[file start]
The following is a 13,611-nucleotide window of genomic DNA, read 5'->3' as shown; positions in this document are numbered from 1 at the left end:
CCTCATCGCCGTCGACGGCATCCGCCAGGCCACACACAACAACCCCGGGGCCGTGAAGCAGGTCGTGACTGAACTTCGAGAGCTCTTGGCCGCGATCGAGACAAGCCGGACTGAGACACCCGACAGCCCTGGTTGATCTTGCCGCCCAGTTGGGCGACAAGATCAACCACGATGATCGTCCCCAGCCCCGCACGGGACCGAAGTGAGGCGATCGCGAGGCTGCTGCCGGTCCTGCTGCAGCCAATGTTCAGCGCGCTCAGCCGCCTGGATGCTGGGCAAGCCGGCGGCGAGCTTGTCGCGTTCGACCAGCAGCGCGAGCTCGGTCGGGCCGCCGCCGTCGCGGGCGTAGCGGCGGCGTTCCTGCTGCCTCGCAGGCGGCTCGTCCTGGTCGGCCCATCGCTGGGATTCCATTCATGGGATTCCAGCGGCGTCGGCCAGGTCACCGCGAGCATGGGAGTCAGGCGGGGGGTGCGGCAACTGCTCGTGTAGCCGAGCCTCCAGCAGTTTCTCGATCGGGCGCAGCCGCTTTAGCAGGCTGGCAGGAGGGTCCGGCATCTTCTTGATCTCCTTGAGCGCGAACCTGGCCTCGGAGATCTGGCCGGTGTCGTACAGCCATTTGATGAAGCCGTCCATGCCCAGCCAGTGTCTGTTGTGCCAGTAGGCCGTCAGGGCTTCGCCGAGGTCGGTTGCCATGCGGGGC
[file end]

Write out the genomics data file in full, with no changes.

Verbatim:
The following is a 13,611-nucleotide window of genomic DNA, read 5'->3' as shown; positions in this document are numbered from 1 at the left end:
CCTCATCGCCGTCGACGGCATCCGCCAGGCCACACACAACAACCCCGGGGCCGTGAAGCAGGTCGTGACTGAACTTCGAGAGCTCTTGGCCGCGATCGAGACAAGCCGGACTGAGACACCCGACAGCCCTGGTTGATCTTGCCGCCCAGTTGGGCGACAAGATCAACCACGATGATCGTCCCCAGCCCCGCACGGGACCGAAGTGAGGCGATCGCGAGGCTGCTGCCGGTCCTGCTGCAGCCAATGTTCAGCGCGCTCAGCCGCCTGGATGCTGGGCAAGCCGGCGGCGAGCTTGTCGCGTTCGACCAGCAGCGCGAGCTCGGTCGGGCCGCCGCCGTCGCGGGCGTAGCGGCGGCGTTCCTGCTGCCTCGCAGGCGGCTCGTCCTGGTCGGCCCATCGCTGGGATTCCATTCATGGGATTCCAGCGGCGTCGGCCAGGTCACCGCGAGCATGGGAGTCAGGCGGGGGGTGCGGCAACTGCTCGTGTAGCCGAGCCTCCAGCAGTTTCTCGATCGGGCGCAGCCGCTTTAGCAGGCTGGCAGGAGGGTCCGGCATCTTCTTGATCTCCTTGAGCGCGAACCTGGCCTCGGAGATCTGGCCGGTGTCGTACAGCCATTTGATGAAGCCGTCCATGCCCAGCCAGTGTCTGTTGTGCCAGTAGGCCGTCAGGGCTTCGCCGAGGTCGGTTGCCATGCGGGGC